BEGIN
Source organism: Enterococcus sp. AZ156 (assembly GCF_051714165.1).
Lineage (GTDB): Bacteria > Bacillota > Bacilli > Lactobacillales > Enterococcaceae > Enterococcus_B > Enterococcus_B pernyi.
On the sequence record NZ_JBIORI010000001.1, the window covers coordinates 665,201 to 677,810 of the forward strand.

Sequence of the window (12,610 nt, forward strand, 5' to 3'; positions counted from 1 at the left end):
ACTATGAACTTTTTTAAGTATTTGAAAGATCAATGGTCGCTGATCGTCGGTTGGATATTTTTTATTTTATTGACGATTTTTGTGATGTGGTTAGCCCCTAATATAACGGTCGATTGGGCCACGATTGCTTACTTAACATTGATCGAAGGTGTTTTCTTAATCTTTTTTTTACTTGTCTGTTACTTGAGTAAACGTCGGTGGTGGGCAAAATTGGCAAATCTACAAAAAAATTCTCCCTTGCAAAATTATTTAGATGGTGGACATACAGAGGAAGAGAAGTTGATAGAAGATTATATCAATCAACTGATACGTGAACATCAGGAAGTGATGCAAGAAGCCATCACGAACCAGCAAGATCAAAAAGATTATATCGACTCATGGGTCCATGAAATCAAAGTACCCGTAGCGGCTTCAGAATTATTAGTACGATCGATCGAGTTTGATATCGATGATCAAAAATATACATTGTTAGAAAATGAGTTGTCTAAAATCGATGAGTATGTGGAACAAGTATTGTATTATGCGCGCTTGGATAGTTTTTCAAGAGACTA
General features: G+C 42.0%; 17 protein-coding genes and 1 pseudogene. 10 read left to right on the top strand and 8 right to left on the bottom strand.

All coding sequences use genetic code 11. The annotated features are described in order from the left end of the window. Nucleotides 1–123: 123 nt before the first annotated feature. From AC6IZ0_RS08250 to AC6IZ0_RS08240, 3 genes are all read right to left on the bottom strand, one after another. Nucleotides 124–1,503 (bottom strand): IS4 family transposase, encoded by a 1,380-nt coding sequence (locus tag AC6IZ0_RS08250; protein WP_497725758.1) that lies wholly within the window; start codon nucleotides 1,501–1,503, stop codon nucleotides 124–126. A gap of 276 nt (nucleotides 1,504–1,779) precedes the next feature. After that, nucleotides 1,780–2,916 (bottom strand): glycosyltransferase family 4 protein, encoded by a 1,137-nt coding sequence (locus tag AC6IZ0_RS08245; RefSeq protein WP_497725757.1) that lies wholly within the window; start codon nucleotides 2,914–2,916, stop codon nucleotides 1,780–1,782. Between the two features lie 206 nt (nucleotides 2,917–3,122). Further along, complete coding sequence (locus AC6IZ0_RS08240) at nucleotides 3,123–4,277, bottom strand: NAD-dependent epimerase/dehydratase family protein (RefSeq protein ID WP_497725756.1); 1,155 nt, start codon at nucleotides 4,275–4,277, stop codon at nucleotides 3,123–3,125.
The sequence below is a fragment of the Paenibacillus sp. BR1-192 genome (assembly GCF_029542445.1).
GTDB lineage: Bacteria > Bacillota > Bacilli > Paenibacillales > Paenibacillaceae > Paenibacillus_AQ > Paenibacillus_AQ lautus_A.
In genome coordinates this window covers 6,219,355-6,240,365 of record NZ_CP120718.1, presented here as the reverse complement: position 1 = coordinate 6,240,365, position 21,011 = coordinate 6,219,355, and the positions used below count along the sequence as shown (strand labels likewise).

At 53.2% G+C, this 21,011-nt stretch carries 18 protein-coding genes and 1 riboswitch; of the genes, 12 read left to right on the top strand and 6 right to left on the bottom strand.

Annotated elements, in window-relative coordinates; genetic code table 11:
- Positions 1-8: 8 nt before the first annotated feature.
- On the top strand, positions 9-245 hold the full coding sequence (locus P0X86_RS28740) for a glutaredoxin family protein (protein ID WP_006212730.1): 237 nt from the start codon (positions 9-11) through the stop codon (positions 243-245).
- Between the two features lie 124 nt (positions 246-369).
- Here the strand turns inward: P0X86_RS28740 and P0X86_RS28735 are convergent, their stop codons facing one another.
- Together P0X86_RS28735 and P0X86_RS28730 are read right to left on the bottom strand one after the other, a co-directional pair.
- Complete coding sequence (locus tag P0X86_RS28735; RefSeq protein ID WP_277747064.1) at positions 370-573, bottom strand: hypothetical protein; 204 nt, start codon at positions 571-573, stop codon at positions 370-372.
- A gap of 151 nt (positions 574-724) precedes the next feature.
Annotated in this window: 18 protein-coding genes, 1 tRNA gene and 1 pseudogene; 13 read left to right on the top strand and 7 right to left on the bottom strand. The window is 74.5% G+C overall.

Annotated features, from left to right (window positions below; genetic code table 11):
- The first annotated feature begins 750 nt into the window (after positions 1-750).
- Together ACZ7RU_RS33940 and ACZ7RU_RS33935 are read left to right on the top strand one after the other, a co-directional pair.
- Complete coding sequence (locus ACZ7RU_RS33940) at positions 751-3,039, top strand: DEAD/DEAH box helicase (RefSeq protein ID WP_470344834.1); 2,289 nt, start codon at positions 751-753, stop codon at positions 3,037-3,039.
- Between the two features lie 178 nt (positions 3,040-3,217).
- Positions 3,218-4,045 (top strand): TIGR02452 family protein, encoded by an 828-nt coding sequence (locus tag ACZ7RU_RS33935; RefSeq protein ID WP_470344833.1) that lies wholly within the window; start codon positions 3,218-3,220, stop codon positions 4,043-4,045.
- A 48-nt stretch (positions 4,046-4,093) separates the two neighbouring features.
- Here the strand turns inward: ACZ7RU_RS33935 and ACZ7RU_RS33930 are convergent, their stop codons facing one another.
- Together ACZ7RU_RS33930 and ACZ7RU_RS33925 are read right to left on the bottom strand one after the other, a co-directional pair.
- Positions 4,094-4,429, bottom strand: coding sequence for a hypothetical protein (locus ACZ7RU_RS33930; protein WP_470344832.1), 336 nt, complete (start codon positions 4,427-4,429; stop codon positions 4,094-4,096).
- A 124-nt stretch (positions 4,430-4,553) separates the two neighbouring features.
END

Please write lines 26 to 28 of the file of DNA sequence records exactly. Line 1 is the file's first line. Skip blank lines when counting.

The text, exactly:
- Positions 3,218-4,045 (top strand): TIGR02452 family protein, encoded by an 828-nt coding sequence (locus tag ACZ7RU_RS33935; RefSeq protein ID WP_470344833.1) that lies wholly within the window; start codon positions 3,218-3,220, stop codon positions 4,043-4,045.
- A 48-nt stretch (positions 4,046-4,093) separates the two neighbouring features.
- Here the strand turns inward: ACZ7RU_RS33935 and ACZ7RU_RS33930 are convergent, their stop codons facing one another.